Valor Friday

| April 16, 2021

Most in our community know that the Medal of Honor is restricted to US military recipients. This wasn’t always the case. During and shortly after the Civil War, a handful of civilians received the honor, though they were all attached to US military units. This includes Buffalo Bill (for service as a civilian scout during the Indian Wars), Mary Edwards Walker (contract surgeon for actions during the Civil War), and then-contract surgeon Leonard Wood (who would later rise to the rank of major general and be the only medical corps officer to become Chief of Staff of the US Army and the only MoH recipient to serve in that post). Since the late 1800’s though the medal has been strictly limited to active US military personnel.

The country’s second highest award for battlefield bravery is not so encumbered. The service crosses (Navy, Air Force, Coast Guard, and Distinguished Service) can be awarded to foreign military personnel (many were so awarded during the Vietnam War) and, rarely, to civilians working with the US military. Lawton Shank is one such civilian.

Lawton Shank

Dr. Lawton Shank was a civilian medical doctor with the US Army Reserve when the Japanese attacked Pearl Harbor on 7 Dec 1941. Students of the war will immediately recognize the importance of his assigned location. He was posted as the medical officer for American contractors at Naval Air Station Wake Island.

Wake Island is a small (5 square miles) island in the middle of the Pacific Ocean, 1,500 miles east of Guam, 2,300 miles west of Honolulu, 2,000 miles southeast of Tokyo, and 900 miles north of Majuro. To put it lightly, the island is remote. There aren’t even any permanent residents.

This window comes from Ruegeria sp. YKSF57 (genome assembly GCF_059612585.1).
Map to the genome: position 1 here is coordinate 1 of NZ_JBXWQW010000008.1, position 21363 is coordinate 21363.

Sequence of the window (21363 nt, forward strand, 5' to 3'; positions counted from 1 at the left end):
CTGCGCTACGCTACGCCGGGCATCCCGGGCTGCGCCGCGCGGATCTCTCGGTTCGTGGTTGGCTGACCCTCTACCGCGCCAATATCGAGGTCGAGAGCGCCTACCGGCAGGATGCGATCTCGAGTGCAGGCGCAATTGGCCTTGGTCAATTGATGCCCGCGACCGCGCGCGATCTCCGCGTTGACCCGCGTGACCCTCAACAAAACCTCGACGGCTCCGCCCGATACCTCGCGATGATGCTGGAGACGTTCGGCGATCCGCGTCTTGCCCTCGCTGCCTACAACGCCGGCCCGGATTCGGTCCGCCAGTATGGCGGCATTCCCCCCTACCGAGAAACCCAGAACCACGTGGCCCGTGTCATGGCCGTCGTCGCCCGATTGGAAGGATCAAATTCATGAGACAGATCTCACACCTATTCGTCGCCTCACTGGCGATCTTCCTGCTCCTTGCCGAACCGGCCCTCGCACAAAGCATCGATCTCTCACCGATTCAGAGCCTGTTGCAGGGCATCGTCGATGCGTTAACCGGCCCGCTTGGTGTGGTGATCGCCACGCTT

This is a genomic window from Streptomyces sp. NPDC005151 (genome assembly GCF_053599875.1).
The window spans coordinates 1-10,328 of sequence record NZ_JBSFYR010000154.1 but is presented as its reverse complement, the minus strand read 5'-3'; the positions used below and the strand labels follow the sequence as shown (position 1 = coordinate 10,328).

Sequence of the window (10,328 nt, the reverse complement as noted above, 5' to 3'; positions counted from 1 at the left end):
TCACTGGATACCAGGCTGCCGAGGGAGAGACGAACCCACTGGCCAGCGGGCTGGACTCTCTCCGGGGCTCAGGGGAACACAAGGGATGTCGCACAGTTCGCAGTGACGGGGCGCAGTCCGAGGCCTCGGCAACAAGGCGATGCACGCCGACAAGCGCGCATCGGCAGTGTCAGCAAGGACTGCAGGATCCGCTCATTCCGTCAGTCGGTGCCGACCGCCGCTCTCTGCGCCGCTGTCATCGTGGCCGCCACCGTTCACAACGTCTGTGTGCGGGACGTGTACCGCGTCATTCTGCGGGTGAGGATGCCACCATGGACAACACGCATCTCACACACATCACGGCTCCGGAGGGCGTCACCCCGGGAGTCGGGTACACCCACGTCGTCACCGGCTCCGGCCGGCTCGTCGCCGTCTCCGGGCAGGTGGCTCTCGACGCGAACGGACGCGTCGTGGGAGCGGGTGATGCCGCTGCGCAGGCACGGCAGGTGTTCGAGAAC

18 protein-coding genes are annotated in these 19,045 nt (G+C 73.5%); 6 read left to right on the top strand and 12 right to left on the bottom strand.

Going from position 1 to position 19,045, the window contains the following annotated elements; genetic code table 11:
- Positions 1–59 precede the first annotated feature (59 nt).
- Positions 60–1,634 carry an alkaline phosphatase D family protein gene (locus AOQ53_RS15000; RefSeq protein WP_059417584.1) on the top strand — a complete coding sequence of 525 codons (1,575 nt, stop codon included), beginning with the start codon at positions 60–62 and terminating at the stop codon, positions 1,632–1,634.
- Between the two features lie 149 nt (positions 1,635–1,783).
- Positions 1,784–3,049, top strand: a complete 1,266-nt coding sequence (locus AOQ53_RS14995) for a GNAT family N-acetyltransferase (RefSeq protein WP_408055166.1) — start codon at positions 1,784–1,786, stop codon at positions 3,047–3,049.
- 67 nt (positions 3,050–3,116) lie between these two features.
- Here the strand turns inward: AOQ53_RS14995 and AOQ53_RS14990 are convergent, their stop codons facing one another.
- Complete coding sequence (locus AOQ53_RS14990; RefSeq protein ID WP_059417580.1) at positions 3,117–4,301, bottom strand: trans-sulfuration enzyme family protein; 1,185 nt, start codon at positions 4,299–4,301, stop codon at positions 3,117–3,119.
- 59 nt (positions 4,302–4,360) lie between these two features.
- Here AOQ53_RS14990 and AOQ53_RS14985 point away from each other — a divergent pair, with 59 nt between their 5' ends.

What Wake Island was though is a strategic waypoint in the Pacific. Before World War II an airstrip had been built. It was used by Pan American Airways as a refueling point for their iconic Clipper flying boats on trans-Pacific flights. In the run up to World War II, the US annexed the island and all its facilities. They immediately started to construct a naval base.

Being on the western side of the International Date Line, it was 8 December on Wake when the attack at Pearl started. Hours later, Wake would be attacked by the Japanese (part of a larger coordinated offensive on American positions in the Pacific).

The Americans on the tiny island were few. About 1,200 contractors were being defended by 450 Marines (including a single squadron of F4F Wildcat fighters), 68 Navy personnel, and 5 from the Army. The Marines deployed to the island with some artillery and a handful of anti-aircraft guns, but did not have their target tracking radar. To make matters worse, the Marines were too few in number to adequately man all of their defensive positions.

The Japanese commenced the attack on Wake Island with a flight of 34 bombers. Catching the island’s defenders by surprise, the bombers destroyed eight of the twelve Marine fighter planes on the ground. Most of the Marine aviation personnel were killed or wounded in the first air raid. With the exception of the air assets, the rest of the island’s infrastructure and defensive positions were untouched.

Dr. Shank was in the island’s hospital on 9 December when the Japanese conducted two more air raids. These raids targeted the rest of the island, including the hospital (ostensibly a civilian medical facility).

Shank was born in Indiana in 1907, the oldest of three children. He’d married a surgical nurse in 1935. His wife Ruby remained in Indiana when Lawton went to work for Pan American Airways and got assigned as medical officer to their Wake Island facility in early 1941.

Technically only responsible for the Pan Am employees, Shank served as doctor for the military personnel on the island until a military doctor arrived a few months later. He left Pan Am for reasons unknown in July 1941 and left Wake for the mainland.